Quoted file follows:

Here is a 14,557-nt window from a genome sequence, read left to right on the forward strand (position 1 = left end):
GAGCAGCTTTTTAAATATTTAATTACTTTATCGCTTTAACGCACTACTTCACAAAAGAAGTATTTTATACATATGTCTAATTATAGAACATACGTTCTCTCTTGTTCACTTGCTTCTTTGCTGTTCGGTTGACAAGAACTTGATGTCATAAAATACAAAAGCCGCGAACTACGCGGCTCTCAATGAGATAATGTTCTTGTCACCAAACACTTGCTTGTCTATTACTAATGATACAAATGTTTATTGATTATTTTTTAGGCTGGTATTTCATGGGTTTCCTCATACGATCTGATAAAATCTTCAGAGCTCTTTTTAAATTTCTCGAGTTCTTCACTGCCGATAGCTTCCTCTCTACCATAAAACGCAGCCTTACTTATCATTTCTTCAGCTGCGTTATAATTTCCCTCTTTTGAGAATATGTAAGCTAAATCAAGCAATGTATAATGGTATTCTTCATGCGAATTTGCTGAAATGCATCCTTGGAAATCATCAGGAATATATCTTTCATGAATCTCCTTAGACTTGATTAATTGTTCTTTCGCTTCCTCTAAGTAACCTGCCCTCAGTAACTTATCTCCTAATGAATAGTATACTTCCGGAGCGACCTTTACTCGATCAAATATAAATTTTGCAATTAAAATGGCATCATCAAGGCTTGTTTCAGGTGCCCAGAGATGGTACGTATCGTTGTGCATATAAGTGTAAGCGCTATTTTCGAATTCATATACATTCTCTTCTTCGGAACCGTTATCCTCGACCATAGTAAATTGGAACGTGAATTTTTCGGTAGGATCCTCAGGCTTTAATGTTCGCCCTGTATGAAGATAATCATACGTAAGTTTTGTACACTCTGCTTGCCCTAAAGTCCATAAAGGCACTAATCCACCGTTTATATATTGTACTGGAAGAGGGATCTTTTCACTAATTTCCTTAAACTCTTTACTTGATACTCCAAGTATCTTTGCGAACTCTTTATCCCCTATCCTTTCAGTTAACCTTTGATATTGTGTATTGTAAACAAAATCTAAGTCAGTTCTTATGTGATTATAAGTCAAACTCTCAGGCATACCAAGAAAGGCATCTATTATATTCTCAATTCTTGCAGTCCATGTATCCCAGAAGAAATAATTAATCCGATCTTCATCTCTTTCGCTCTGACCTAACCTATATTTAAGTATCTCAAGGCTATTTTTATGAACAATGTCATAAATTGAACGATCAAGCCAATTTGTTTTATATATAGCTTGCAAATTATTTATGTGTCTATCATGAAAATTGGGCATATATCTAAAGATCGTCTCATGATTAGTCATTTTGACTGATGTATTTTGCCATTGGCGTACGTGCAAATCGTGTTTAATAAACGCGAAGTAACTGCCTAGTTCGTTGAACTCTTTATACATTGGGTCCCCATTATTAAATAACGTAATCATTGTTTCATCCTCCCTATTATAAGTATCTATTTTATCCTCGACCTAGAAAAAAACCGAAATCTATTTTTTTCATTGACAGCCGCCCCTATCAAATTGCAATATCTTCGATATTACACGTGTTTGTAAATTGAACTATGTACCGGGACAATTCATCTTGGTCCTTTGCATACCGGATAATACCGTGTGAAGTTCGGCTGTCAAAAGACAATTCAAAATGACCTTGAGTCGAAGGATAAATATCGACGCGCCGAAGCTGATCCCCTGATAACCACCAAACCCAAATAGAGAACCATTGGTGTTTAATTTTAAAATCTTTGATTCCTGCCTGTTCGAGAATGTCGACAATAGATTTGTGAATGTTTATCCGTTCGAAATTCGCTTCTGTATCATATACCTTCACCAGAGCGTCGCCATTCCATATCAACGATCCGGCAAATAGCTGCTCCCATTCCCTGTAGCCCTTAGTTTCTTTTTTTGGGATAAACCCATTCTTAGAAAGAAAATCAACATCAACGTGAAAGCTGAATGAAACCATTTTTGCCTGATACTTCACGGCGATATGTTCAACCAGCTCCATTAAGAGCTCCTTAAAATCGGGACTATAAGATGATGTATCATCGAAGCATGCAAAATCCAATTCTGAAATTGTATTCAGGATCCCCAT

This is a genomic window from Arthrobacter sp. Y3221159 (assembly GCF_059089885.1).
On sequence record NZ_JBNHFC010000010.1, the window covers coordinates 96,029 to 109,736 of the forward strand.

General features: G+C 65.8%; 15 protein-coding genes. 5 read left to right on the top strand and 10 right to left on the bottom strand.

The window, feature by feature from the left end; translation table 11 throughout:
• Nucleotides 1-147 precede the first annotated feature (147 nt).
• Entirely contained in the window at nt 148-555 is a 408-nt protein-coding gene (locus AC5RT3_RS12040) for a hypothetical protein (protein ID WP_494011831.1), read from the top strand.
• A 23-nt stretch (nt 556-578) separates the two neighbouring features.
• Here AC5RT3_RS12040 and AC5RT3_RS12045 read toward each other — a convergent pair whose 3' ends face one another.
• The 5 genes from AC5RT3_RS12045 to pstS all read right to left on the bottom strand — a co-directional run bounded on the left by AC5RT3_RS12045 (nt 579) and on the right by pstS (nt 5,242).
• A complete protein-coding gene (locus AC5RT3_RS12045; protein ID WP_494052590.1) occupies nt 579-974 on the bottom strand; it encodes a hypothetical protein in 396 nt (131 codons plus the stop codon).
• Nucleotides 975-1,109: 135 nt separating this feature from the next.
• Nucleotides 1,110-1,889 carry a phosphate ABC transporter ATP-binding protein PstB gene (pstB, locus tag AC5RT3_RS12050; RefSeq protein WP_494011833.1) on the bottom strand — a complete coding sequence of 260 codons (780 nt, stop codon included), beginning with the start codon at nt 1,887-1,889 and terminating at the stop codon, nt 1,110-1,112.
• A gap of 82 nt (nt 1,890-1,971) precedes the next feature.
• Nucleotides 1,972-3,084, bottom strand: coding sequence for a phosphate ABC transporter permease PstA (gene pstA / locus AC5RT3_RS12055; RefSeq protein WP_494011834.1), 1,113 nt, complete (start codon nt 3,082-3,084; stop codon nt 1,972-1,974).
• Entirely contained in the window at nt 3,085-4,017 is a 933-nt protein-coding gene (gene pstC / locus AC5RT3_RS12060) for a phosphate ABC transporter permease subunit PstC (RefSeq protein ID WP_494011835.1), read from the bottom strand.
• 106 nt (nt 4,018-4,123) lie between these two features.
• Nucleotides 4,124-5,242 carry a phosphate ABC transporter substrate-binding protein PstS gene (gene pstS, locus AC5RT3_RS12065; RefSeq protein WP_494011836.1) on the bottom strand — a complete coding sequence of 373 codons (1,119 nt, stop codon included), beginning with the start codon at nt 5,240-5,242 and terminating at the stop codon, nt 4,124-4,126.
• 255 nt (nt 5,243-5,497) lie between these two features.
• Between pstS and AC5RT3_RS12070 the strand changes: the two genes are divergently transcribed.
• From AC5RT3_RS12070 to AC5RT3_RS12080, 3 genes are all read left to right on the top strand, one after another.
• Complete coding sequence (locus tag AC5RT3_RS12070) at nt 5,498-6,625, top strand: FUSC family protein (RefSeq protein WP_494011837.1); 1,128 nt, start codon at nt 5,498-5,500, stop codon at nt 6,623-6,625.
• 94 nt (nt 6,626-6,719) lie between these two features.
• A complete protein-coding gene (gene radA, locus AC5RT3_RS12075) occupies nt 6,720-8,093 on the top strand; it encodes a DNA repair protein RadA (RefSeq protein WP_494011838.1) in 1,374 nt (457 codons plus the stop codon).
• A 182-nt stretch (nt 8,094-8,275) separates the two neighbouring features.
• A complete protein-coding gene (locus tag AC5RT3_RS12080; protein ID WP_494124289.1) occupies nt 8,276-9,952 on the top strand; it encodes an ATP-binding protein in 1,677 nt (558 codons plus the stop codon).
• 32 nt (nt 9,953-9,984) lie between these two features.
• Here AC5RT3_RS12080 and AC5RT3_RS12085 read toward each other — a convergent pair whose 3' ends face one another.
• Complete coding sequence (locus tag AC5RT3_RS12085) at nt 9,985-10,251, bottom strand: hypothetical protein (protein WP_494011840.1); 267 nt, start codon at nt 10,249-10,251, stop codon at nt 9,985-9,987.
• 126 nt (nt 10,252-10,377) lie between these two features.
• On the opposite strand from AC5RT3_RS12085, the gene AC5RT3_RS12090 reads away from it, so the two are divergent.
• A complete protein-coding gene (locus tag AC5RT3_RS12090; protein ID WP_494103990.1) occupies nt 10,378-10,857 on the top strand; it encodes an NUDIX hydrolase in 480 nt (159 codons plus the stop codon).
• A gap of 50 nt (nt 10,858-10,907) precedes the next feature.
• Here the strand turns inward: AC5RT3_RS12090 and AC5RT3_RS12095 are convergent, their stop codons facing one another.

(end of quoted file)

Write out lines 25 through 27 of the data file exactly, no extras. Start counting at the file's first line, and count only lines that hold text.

• A complete protein-coding gene (gene radA, locus AC5RT3_RS12075) occupies nt 6,720-8,093 on the top strand; it encodes a DNA repair protein RadA (RefSeq protein WP_494011838.1) in 1,374 nt (457 codons plus the stop codon).
• A 182-nt stretch (nt 8,094-8,275) separates the two neighbouring features.
• A complete protein-coding gene (locus tag AC5RT3_RS12080; protein ID WP_494124289.1) occupies nt 8,276-9,952 on the top strand; it encodes an ATP-binding protein in 1,677 nt (558 codons plus the stop codon).